Review You’ve got to hand it to Apple. Having created the first Ultrabook about three years before Intel even got around to coining the brand, it has now taken another step forward with the new MacBook Pro With Retina Display.
The 2880 x 1800 screen is certainly a looker, and you can understand why Apple has chosen to focus on that specific feature in all its marketing and advertising. However, the real eye-opener with this machine is the gradual realisation that – admittedly at a seriously high price for a modern notebook – Apple has finally managed to achieve the best of both worlds.
The screen's the star
In effect, this is the MacBook Air Pro – a slim, lightweight laptop that also provides professional-level performance. And a stonkingly good screen thrown in for good measure.
You do notice the crystal clarity of the screen straight away, even though the underlying Mac OS X desktop looks the same as ever. Icons and text haven’t suddenly shrunk to microscopic size because of the higher resolution – which, after all, is four times that of the standard 15.4in MacBook Pro.
Slim is in
That’s partly because Apple has updated the OS X graphics and bundled applications to support the display's higher resolution, but also because of an ingenious tweak to the Displays control panel in OS X. Instead of listing the various resolutions that are available, the Displays panel now allows you to scale the display of windows, text and icons so that they 'look like’ a particular resolution.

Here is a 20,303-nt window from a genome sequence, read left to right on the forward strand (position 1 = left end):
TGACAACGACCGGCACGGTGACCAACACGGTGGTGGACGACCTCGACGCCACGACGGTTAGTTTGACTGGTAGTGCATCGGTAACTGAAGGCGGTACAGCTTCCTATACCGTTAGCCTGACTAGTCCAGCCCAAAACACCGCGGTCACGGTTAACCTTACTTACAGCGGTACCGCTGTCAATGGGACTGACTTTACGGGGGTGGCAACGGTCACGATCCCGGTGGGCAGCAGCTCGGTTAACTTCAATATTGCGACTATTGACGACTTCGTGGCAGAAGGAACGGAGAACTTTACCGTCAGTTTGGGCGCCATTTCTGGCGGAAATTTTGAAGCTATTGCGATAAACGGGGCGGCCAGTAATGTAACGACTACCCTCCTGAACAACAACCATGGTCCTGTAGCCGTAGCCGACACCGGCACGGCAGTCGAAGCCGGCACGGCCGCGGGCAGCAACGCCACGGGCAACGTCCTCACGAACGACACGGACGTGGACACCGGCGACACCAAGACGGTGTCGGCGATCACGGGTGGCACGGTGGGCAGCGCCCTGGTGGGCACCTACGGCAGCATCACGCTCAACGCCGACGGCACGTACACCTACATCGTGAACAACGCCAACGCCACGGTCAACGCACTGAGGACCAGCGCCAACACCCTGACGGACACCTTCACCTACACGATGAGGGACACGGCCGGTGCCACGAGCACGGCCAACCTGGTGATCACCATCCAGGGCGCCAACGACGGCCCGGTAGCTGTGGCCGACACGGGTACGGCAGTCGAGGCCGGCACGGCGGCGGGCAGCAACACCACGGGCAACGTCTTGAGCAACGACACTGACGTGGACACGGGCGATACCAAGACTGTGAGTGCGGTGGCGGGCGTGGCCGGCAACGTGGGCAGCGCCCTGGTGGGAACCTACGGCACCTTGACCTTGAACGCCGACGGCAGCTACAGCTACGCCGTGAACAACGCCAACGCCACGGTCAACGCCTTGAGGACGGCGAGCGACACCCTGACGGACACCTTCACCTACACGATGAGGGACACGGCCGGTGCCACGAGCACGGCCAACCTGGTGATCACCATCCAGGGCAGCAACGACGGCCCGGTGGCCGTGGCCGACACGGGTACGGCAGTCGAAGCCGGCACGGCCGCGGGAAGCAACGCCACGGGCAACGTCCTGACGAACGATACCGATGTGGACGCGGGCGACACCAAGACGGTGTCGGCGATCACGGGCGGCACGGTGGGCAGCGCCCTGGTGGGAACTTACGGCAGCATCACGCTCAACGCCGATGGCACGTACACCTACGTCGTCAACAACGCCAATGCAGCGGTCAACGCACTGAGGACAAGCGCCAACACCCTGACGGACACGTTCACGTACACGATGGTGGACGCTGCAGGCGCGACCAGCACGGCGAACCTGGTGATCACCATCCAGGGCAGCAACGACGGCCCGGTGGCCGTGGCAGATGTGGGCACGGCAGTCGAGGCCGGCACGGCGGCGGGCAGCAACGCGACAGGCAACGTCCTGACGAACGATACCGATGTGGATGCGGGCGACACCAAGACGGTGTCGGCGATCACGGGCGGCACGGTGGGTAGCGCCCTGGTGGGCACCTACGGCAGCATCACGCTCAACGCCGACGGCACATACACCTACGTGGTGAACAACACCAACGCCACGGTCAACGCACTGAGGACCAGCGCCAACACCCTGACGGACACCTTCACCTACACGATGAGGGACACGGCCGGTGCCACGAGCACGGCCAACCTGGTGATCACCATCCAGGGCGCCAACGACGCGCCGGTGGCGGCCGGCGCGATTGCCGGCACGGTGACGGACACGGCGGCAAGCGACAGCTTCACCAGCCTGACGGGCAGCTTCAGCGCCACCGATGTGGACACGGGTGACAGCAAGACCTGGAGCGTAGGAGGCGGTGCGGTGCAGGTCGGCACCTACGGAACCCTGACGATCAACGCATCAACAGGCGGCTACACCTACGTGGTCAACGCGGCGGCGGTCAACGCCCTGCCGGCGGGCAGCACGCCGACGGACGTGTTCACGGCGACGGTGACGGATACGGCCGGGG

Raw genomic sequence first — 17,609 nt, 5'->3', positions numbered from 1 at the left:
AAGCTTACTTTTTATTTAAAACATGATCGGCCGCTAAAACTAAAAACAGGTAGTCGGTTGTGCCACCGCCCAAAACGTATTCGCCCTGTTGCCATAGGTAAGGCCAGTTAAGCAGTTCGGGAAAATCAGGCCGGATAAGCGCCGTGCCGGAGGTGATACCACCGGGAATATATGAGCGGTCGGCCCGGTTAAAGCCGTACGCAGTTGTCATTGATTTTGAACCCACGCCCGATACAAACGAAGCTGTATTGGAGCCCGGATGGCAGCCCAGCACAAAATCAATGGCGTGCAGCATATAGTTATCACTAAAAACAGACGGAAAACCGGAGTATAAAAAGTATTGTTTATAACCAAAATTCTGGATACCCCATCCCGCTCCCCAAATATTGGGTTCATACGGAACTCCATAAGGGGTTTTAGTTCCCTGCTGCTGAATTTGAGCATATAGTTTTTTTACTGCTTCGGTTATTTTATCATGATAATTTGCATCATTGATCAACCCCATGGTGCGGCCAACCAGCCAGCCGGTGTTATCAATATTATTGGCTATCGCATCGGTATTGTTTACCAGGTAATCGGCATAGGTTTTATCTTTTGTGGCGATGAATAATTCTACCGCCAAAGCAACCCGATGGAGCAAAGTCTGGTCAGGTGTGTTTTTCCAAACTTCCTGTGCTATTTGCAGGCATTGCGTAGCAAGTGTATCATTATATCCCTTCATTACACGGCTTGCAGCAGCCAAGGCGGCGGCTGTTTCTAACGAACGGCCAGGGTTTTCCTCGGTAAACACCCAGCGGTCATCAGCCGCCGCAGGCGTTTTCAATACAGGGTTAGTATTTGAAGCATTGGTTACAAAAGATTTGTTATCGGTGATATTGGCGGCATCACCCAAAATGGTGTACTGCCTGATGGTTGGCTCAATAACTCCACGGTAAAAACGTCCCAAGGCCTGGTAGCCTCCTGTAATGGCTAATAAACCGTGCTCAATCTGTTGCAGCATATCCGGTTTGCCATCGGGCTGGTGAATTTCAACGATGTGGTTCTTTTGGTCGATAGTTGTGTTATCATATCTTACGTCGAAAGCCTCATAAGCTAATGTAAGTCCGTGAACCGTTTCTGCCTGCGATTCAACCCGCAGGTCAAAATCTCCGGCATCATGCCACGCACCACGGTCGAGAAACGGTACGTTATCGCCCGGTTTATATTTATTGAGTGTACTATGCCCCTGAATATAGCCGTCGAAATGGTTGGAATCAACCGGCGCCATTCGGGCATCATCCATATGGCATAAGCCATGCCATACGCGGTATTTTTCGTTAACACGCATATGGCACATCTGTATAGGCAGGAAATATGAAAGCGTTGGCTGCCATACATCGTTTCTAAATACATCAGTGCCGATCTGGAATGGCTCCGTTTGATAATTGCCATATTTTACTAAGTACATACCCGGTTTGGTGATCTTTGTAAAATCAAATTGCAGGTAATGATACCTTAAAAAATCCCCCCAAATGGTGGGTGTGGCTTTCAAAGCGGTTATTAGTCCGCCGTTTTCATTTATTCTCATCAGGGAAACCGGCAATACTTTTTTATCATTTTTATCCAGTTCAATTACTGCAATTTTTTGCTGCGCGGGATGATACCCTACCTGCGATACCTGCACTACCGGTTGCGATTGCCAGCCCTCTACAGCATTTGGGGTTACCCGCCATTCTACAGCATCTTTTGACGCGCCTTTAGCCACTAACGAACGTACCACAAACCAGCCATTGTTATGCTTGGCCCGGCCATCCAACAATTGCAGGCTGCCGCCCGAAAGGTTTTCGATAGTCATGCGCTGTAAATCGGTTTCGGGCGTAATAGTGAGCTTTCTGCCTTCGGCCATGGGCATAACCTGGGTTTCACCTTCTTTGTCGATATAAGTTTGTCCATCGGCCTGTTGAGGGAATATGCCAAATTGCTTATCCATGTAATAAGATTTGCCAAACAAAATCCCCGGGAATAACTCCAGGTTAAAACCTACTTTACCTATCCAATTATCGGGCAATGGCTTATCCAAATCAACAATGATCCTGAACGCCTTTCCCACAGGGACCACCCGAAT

By default, the machine opts for a setting that seems to mimic the more standard 1440 x 900 resolution by scaling text and graphics to a comfortable size. Apps with old graphics look no worse than they would anyway. You get that amount of effective screen real estate - the extra pixels are used to improve its level of detail, with suitable upgraded apps, of course.
Select the display's appearance, rather than its resolution
However, you can also select a number of higher ‘look like’ settings in the control panel if you want to maximise the amount of space on screen. So, if you want to have a full - and staggering, for a notebook - 3840 x 2400 desktop, albeit with everything looking a lot smaller, you can. As a part-time programmer, using those extra pixels for a larger rather than better-looking workspace won me over to the new machine.